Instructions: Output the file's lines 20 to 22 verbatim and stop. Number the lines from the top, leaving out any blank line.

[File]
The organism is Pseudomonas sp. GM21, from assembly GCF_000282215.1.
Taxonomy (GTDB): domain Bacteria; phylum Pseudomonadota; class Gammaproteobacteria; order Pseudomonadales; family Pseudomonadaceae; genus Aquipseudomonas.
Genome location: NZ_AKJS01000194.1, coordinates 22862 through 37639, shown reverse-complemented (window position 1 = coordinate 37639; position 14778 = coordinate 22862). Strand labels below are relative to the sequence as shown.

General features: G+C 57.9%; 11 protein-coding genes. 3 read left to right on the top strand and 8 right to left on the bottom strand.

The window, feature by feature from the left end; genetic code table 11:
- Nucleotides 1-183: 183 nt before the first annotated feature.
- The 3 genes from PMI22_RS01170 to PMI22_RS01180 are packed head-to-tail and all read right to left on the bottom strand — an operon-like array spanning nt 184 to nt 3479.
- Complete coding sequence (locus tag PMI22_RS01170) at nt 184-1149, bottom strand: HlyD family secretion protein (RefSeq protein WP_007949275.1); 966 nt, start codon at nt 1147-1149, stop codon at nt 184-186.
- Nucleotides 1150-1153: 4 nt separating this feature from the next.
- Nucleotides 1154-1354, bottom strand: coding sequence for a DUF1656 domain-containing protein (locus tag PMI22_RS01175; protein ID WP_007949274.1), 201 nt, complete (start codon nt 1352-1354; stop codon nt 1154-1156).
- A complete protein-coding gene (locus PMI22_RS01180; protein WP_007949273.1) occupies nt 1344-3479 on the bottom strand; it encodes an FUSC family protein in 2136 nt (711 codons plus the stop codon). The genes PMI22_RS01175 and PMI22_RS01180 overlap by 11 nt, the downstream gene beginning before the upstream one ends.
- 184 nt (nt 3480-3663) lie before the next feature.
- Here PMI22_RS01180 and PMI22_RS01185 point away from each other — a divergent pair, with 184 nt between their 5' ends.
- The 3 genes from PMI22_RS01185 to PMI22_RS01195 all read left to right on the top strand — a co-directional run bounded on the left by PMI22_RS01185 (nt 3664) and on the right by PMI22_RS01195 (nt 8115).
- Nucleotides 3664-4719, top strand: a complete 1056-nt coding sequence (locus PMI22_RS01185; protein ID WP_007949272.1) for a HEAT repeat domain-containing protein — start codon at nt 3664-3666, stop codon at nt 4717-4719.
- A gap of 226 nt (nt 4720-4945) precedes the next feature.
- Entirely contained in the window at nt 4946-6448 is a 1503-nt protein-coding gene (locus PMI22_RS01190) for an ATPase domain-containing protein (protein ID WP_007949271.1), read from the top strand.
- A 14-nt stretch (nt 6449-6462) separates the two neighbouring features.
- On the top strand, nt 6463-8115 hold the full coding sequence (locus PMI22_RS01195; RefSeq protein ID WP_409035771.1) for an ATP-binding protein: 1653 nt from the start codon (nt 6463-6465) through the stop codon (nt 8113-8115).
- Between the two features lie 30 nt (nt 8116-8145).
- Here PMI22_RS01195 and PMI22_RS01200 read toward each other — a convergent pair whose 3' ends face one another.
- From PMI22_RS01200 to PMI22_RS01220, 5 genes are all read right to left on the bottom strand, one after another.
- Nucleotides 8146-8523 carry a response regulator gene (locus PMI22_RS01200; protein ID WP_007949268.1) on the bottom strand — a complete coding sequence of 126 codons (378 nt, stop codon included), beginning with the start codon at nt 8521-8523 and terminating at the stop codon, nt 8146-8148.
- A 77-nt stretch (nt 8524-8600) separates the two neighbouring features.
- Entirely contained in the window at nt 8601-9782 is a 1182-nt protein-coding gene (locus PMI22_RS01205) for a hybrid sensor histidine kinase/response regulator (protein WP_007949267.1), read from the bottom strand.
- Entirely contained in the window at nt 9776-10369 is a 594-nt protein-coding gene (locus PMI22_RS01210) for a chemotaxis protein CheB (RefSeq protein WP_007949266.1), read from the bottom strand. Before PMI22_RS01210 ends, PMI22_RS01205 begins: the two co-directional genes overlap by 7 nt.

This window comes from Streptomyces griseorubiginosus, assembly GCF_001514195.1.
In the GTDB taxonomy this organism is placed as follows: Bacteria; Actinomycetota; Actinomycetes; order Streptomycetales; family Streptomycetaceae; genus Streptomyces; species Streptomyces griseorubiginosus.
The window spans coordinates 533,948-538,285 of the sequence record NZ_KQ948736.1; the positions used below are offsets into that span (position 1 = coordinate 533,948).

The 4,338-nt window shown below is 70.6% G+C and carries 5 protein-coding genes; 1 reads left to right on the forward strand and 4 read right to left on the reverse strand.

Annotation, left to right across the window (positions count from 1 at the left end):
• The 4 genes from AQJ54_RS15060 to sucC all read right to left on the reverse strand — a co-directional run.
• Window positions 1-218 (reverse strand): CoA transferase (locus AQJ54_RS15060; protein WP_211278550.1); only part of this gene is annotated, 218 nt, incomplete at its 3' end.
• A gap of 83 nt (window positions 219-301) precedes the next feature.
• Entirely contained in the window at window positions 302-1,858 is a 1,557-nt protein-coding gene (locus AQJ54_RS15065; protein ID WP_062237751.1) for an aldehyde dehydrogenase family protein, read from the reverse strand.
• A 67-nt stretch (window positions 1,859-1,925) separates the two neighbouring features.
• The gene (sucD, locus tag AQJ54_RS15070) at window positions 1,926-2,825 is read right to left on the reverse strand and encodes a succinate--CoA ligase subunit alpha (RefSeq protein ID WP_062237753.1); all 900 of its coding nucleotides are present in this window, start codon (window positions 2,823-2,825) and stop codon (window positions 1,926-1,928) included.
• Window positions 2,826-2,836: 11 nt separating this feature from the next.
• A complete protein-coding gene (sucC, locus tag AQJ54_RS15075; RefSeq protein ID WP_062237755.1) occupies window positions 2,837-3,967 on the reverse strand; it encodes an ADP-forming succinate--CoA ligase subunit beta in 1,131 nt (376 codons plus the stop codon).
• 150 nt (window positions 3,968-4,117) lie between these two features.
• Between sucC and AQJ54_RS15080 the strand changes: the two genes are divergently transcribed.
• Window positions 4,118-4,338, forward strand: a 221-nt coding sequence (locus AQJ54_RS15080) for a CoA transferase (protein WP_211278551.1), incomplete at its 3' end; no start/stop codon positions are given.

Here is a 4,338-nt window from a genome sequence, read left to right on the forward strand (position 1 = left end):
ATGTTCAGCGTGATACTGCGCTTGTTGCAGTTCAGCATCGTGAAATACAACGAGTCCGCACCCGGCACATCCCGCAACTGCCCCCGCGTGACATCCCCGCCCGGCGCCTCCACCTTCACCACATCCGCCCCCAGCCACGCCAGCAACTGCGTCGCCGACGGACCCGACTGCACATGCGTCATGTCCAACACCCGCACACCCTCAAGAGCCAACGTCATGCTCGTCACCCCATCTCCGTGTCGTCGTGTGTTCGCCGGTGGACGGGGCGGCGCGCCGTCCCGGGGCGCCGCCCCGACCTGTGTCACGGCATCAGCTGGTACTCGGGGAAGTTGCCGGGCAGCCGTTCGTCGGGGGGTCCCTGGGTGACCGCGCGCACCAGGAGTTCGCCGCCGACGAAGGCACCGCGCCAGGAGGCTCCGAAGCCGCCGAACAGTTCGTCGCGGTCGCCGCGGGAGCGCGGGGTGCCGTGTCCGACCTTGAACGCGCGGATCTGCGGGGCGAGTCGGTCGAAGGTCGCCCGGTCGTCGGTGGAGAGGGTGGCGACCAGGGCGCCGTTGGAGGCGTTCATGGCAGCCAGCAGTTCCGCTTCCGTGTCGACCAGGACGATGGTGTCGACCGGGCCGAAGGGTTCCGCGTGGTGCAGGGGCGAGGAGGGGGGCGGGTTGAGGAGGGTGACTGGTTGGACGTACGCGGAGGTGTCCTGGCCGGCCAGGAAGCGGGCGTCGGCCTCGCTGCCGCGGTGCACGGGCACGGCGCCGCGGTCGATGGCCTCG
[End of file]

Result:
- Between the two features lie 30 nt (nt 8116-8145).
- Here PMI22_RS01195 and PMI22_RS01200 read toward each other — a convergent pair whose 3' ends face one another.
- From PMI22_RS01200 to PMI22_RS01220, 5 genes are all read right to left on the bottom strand, one after another.